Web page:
There are no restrictions on the video codec, audio codec, or container format you can use for your video. One <video> element can link to multiple video files, and the browser will choose the first video file it can actually play. It is up to you to know which browsers support which containers and codecs.
As of this writing, this is the landscape of HTML5 video:
- Mozilla Firefox (3.5 and later) supports Theora video and Vorbis audio in an Ogg container.
- Opera (10.5 and later) supports Theora video and Vorbis audio in an Ogg container.
- Google Chrome (3.0 and later) supports Theora video and Vorbis audio in an Ogg container. It also supports H.264 video (all profiles) and AAC audio (all profiles) in an MP4 container.
- As of this writing (June 9, 2010), the “dev channel” of Google Chrome, nightly builds of Chromium, nightly builds of Mozilla Firefox, and experimental builds of Opera all support VP8 video and Vorbis audio in a WebM container. (Visit webmproject.org for more up-to-date information and download links for WebM-compatible browsers.)
- Safari on Macs and Windows PCs (3.0 and later) will support anything that QuickTime supports. In theory, you could require your users to install third-party QuickTime plug-ins. In practice, very few users are going to do that. So you’re left with the formats that QuickTime supports “out of the box.” This is a long list, but it does not include Theora video, Vorbis audio, or the Ogg container. However, QuickTime does support H.264 video (Main profile) and AAC audio in an MP4 container.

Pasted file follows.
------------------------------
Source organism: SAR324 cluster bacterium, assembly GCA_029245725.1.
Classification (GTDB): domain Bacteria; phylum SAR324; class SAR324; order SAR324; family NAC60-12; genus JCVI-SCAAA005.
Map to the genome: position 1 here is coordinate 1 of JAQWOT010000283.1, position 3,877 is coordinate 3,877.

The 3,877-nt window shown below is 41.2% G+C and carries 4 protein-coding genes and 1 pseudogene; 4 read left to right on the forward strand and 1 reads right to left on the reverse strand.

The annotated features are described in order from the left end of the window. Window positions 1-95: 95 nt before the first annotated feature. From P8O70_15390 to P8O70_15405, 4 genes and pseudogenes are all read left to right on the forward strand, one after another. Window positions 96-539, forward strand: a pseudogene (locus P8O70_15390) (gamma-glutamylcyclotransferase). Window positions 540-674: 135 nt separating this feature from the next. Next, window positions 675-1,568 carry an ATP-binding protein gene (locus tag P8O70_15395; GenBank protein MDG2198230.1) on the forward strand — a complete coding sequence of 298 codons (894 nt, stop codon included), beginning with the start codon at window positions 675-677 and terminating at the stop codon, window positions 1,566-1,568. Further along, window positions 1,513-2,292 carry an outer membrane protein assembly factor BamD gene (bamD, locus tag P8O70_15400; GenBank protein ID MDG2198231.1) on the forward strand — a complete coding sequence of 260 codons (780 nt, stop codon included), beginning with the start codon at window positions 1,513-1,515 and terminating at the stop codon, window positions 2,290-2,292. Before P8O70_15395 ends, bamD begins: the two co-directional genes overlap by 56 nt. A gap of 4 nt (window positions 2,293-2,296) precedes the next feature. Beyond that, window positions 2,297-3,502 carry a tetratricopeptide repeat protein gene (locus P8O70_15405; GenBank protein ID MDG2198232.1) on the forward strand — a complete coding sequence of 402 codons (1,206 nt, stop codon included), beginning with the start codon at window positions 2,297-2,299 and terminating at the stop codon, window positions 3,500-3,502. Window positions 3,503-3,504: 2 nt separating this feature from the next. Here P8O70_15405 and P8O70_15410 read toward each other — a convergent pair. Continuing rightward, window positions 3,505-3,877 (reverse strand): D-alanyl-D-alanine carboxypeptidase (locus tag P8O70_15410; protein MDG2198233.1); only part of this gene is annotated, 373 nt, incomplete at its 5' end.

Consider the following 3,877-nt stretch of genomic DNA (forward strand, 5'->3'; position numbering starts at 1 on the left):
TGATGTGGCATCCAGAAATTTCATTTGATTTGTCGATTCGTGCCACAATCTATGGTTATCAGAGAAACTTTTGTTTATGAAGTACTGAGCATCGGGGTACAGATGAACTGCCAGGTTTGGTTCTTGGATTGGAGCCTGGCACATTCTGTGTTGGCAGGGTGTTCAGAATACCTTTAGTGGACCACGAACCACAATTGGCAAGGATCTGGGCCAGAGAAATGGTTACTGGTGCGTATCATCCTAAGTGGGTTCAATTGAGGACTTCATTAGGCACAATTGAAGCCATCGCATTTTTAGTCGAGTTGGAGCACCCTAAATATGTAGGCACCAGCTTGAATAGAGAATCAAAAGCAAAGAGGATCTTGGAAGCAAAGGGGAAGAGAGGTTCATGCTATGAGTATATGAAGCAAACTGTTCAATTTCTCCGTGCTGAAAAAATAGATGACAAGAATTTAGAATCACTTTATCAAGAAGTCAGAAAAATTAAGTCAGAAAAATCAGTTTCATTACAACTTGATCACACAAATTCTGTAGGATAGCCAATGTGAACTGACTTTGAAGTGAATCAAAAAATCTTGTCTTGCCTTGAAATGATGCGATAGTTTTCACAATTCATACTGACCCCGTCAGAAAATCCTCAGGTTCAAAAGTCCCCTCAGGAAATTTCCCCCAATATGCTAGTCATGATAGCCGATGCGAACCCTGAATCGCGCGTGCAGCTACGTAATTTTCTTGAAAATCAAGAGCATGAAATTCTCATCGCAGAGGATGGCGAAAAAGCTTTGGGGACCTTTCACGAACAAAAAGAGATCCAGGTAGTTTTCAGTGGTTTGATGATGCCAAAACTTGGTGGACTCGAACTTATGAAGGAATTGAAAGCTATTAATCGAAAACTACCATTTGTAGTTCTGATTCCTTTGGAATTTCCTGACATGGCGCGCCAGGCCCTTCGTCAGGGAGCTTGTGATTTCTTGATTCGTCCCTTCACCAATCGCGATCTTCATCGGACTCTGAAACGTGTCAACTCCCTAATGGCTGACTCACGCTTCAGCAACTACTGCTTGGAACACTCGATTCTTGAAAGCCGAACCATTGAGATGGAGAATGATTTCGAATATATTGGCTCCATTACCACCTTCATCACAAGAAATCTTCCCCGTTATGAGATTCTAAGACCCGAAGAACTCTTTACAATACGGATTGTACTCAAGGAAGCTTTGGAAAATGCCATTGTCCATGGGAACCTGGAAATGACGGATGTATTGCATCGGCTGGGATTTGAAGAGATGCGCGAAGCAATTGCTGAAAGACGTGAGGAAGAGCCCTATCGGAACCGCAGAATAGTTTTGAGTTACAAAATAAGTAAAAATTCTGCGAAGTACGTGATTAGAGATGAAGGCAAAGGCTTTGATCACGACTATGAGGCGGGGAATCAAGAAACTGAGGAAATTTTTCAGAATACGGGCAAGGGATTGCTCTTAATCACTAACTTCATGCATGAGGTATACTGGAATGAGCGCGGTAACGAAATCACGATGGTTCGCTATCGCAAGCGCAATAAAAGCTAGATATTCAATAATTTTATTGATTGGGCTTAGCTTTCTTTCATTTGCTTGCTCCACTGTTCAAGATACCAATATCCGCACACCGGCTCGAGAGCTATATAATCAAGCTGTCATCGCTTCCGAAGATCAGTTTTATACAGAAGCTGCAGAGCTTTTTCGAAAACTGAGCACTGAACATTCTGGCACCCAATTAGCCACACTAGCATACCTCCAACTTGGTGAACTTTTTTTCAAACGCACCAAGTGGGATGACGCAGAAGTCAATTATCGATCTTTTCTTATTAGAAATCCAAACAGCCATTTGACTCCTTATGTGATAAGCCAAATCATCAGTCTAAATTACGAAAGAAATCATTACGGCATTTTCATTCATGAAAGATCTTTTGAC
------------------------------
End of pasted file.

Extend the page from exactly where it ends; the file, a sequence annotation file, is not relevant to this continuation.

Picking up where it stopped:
- Mobile devices like Apple’s iPhone and Google Android phones support H.264 video (Baseline profile) and AAC audio (low-complexity profile) in an MP4 container.
- Adobe Flash (188.8.131.52 and later) supports H.264 video (all profiles) and AAC audio (all profiles) in an MP4 container.
- Internet Explorer 9 will support some as-yet-unspecified profiles of H.264 video and AAC audio in an MP4 container.
- Internet Explorer 8 has no HTML5 video support at all, but virtually all Internet Explorer users will have the Adobe Flash plug-in. Later in this chapter, I’ll show you how you can use HTML5 video but gracefully fall back to Flash.
Table 5-2 provides the above information in an easier-to-digest form.
A year from now, the landscape will look significantly different: WebM will be implemented in multiple browsers, those browsers will ship nonexperimental WebM-enabled versions, and users will upgrade to those new versions. The anticipated codec support is shown in Table 5-3.
 Google has committed to supporting WebM “in a future release” of Android, but there’s no firm timeline yet.
And now for the knockout punch....
Professor Markup Says
There is no single combination of containers and codecs that works in all HTML5 browsers.
This is not likely to change in the near future.
To make your video watchable across all of these devices and platforms, you’re going to need to encode your video more than once.
For maximum compatibility, here’s what your video workflow will look like:
- Make one version that uses Theora video and Vorbis audio in an Ogg container.
- Make another version that uses WebM (VP8 + Vorbis).
- Make another version that uses H.264 Baseline video and AAC low-complexity audio in an MP4 container.
- Link to all three video files from a single <video> element, and fall back to a Flash-based video player.
Learn more about this topic from HTML5: Up and Running.
If you don't know about the new features available in HTML5, now's the time to find out. This book provides practical information about how and why the latest version of this markup language will significantly change the way you develop for the Web. HTML5: Up & Running carefully guides you though the important changes in this version with lots of hands-on examples, including markup, graphics, and screenshots. You'll learn how to use HTML5 markup to add video, offline capabilities, and more -- and you’ll be able to put that functionality to work right away.